The coronavirus pandemic is teaching the insurance industry lessons about how to tackle another systemic risk it faces — climate change — according to specialists in the field.
As shown by the latest batch of quarterly earnings, the coronavirus pandemic is affecting both sides of insurers' and reinsurers' balance sheets, triggering large claims and squeezing investment returns. It has also put a greater emphasis on communicating with stakeholders beyond investors, such as dealing with policyholders on premium rebates and regulators on dividends.
It might be assumed that the all-encompassing pandemic could distract insurers from climate change-related risks, but some believe that it has done the opposite.
"I think COVID has sharpened everyone's focus on their risk exposure," said Bronwyn Claire, senior program manager at ClimateWise, a climate change initiative between the insurance industry and Cambridge University's Institute for Sustainability Leadership. She added in an interview that while there might be a "micro-pause" in climate change focus, "it will continue to be one of the higher-probability, high-impact risks going forward."
Kabari Bhattacharya, an associate partner at consulting firm EY, said in an interview that "climate change is one of the top priorities even within the context of COVID 19" because of regulatory mandates, board members' need for more information and stakeholders such as customers, non-governmental organizations and the press "requiring a shift as to how assets and liabilities are managed in relation to climate change."
Insurers are also under continued pressure from investors to manage their climate change exposures. Nigel Brook, a partner at law firm Clyde & Co, said in an interview that "one of the most striking developments" in the financial field generally in the past 12 months was "the concerted and growing pressure from mainstream institutional investors" for more reporting and action on climate change.
The worldwide disruption caused by the pandemic is "a small foretaste of what's to come," said Brook, who leads Clyde & Co's global campaign on resilience and climate change.
"Some time in this decade we are likely to get a carbon shock," he said, such as a sudden shift in the green transition and carbon pricing. For those who are unprepared, this "could cause enormous shock, sudden revaluing of assets, stranding of assets."
The pandemic has shown how insurance responds, or does not respond, to systemic events. The lack of business interruption cover, even where there are non-damage extensions, has surprised and disappointed policyholders and sparked lawsuits in several countries, including the U.S. and the U.K.
Claire said that although discussions about the extent and limitations of coverage were pandemic-related to a degree, "I think that conversation will flow into climate change." She added: "You are starting to see questions coming in from clients about: 'This is our business continuity policy, but will it cover us for other big step changes?'"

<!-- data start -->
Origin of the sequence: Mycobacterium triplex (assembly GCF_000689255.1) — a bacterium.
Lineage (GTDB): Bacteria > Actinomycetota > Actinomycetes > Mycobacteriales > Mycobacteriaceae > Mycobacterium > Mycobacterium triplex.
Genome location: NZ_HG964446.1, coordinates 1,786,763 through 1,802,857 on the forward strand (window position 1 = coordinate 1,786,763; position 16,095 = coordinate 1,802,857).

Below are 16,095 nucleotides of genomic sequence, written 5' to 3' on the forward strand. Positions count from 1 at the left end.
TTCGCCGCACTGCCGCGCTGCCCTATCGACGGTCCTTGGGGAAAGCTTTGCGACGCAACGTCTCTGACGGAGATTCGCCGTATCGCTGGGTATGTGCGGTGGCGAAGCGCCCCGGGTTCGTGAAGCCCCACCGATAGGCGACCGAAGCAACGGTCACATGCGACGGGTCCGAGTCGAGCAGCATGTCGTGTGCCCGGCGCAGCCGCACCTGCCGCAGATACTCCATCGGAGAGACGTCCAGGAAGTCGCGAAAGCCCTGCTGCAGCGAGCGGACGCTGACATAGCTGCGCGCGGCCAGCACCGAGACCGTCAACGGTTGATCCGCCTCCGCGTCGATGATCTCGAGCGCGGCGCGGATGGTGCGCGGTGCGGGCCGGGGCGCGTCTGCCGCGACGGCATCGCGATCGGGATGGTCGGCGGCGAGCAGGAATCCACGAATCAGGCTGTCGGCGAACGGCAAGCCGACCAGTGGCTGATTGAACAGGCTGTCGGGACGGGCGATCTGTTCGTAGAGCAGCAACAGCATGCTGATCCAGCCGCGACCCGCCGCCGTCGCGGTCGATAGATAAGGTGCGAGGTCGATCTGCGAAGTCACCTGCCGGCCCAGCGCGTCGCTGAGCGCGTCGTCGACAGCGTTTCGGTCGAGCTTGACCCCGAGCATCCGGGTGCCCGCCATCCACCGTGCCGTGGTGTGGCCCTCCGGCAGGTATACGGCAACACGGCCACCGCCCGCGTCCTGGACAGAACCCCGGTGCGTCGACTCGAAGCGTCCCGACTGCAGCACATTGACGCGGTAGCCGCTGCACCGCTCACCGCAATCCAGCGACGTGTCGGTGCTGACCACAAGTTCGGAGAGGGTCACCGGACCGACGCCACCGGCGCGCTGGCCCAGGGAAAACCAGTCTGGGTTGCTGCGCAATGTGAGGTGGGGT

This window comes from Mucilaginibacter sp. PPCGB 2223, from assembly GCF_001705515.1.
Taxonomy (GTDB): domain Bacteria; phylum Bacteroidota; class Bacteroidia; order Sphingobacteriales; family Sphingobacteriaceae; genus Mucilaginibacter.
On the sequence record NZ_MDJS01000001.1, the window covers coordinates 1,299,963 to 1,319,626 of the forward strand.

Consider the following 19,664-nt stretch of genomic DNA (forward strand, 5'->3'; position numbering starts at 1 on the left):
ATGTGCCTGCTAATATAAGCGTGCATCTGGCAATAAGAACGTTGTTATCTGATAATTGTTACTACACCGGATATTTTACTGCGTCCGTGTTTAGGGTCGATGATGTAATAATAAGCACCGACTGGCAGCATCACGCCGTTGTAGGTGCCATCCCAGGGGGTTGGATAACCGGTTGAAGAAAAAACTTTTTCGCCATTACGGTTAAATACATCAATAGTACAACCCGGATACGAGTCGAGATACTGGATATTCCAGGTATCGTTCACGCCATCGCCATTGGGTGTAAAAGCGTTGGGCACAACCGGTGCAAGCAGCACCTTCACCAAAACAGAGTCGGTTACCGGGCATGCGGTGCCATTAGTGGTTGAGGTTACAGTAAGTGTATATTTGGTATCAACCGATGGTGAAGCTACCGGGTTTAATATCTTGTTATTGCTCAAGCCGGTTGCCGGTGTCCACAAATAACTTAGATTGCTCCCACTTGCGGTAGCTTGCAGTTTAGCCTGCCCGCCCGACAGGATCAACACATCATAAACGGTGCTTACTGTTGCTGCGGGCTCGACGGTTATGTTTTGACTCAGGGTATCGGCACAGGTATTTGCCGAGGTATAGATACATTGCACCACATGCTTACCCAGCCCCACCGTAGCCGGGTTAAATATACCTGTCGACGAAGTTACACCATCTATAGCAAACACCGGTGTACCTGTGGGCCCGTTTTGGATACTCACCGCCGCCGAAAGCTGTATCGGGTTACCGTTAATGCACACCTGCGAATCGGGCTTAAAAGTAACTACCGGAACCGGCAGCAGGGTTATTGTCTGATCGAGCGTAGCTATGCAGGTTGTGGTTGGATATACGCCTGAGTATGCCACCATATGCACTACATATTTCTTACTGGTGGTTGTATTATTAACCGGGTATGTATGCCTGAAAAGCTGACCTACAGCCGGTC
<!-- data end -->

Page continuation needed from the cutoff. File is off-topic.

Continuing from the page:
Lesson for the future
One of the key lessons for insurers from the pandemic, according to Bhattacharya, who leads sustainable finance for insurance across the EMEA region at EY, is that they need to consider all stakeholders when developing sustainable strategies. Recognizing the importance of such stakeholders in relation to material issues the business faces "became prevalent in COVID and it continues to be important in relation to climate risk and the other sustainable development goals."
Another lesson, Bhattacharya said, was the importance of disclosures showing how systemic events affect insurers' businesses. Insurers face having to provide an ever-greater level of detail about their climate change exposures, with initiatives such as the EU taxonomy for sustainable activities, the Task Force on Climate-related Financial Disclosures, or TCFD, and the inclusion of climate-change risks in regulators' stress tests for insurers.
"COVID has shown us that it has been important for us to understand how the balance sheet is stressed so we can understand the pattern of the risk, and the same is true for climate risk," Bhattacharya said.
Threats and opportunities
The pandemic could also accelerate the shift to a greener world, hastening the onset of climate change-related transition risks. In April, the United Nations urged governments to "build back better" by creating "more sustainable, resilient and inclusive societies." The €1.07 trillion long-term budget announced alongside the EU's coronavirus recovery package will "support investment in digital and green transitions" among other things, according to the Council of the European Union.
While acknowledging the pandemic could take away funding from green projects, Brook said that equally, "oil and gas could be starved of investment as well." He added that "the shock of COVID might actually make some companies think: 'Is it really a good idea to keep doing what we have been doing for the last few years, which is keep investing in new oil and gas projects, or is it better actually now to make the shift?'"
But the transition could also give scope for insurers to push into new areas. "There is a greater set of opportunities for insurers to start writing coverage for a greater proportion of sustainable products," Bhattacharya said.